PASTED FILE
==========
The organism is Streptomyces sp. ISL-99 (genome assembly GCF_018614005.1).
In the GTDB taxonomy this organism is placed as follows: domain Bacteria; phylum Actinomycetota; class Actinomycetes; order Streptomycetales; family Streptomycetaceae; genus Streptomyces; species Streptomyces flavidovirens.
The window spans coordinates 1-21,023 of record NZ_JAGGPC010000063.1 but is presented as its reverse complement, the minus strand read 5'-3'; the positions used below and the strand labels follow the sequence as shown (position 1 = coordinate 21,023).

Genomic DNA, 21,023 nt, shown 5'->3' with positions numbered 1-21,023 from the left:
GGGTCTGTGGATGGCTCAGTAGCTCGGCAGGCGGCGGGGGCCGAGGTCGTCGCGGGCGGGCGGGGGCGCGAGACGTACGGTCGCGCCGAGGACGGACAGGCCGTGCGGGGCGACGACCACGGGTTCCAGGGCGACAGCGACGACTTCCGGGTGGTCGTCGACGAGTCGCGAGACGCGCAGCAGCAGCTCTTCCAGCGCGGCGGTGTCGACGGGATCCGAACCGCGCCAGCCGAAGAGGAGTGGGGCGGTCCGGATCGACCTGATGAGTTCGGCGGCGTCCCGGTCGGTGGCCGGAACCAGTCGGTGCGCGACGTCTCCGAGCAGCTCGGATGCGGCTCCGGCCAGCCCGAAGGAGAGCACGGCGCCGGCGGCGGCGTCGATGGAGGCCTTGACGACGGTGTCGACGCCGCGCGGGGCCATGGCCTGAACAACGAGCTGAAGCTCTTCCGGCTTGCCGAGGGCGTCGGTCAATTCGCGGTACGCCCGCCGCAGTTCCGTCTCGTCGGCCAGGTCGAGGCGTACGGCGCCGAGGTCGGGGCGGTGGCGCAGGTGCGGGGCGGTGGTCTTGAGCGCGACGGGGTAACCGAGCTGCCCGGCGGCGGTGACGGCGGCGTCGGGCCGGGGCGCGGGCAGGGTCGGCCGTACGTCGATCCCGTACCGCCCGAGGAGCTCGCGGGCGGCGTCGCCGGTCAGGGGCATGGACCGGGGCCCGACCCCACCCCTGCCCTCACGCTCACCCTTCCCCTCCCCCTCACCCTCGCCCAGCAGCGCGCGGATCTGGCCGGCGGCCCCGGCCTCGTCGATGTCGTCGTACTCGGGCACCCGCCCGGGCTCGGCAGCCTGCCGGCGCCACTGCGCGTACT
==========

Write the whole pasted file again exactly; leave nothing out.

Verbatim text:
The organism is Streptomyces sp. ISL-99 (genome assembly GCF_018614005.1).
In the GTDB taxonomy this organism is placed as follows: domain Bacteria; phylum Actinomycetota; class Actinomycetes; order Streptomycetales; family Streptomycetaceae; genus Streptomyces; species Streptomyces flavidovirens.
The window spans coordinates 1-21,023 of record NZ_JAGGPC010000063.1 but is presented as its reverse complement, the minus strand read 5'-3'; the positions used below and the strand labels follow the sequence as shown (position 1 = coordinate 21,023).

Genomic DNA, 21,023 nt, shown 5'->3' with positions numbered 1-21,023 from the left:
GGGTCTGTGGATGGCTCAGTAGCTCGGCAGGCGGCGGGGGCCGAGGTCGTCGCGGGCGGGCGGGGGCGCGAGACGTACGGTCGCGCCGAGGACGGACAGGCCGTGCGGGGCGACGACCACGGGTTCCAGGGCGACAGCGACGACTTCCGGGTGGTCGTCGACGAGTCGCGAGACGCGCAGCAGCAGCTCTTCCAGCGCGGCGGTGTCGACGGGATCCGAACCGCGCCAGCCGAAGAGGAGTGGGGCGGTCCGGATCGACCTGATGAGTTCGGCGGCGTCCCGGTCGGTGGCCGGAACCAGTCGGTGCGCGACGTCTCCGAGCAGCTCGGATGCGGCTCCGGCCAGCCCGAAGGAGAGCACGGCGCCGGCGGCGGCGTCGATGGAGGCCTTGACGACGGTGTCGACGCCGCGCGGGGCCATGGCCTGAACAACGAGCTGAAGCTCTTCCGGCTTGCCGAGGGCGTCGGTCAATTCGCGGTACGCCCGCCGCAGTTCCGTCTCGTCGGCCAGGTCGAGGCGTACGGCGCCGAGGTCGGGGCGGTGGCGCAGGTGCGGGGCGGTGGTCTTGAGCGCGACGGGGTAACCGAGCTGCCCGGCGGCGGTGACGGCGGCGTCGGGCCGGGGCGCGGGCAGGGTCGGCCGTACGTCGATCCCGTACCGCCCGAGGAGCTCGCGGGCGGCGTCGCCGGTCAGGGGCATGGACCGGGGCCCGACCCCACCCCTGCCCTCACGCTCACCCTTCCCCTCCCCCTCACCCTCGCCCAGCAGCGCGCGGATCTGGCCGGCGGCCCCGGCCTCGTCGATGTCGTCGTACTCGGGCACCCGCCCGGGCTCGGCAGCCTGCCGGCGCCACTGCGCGTACT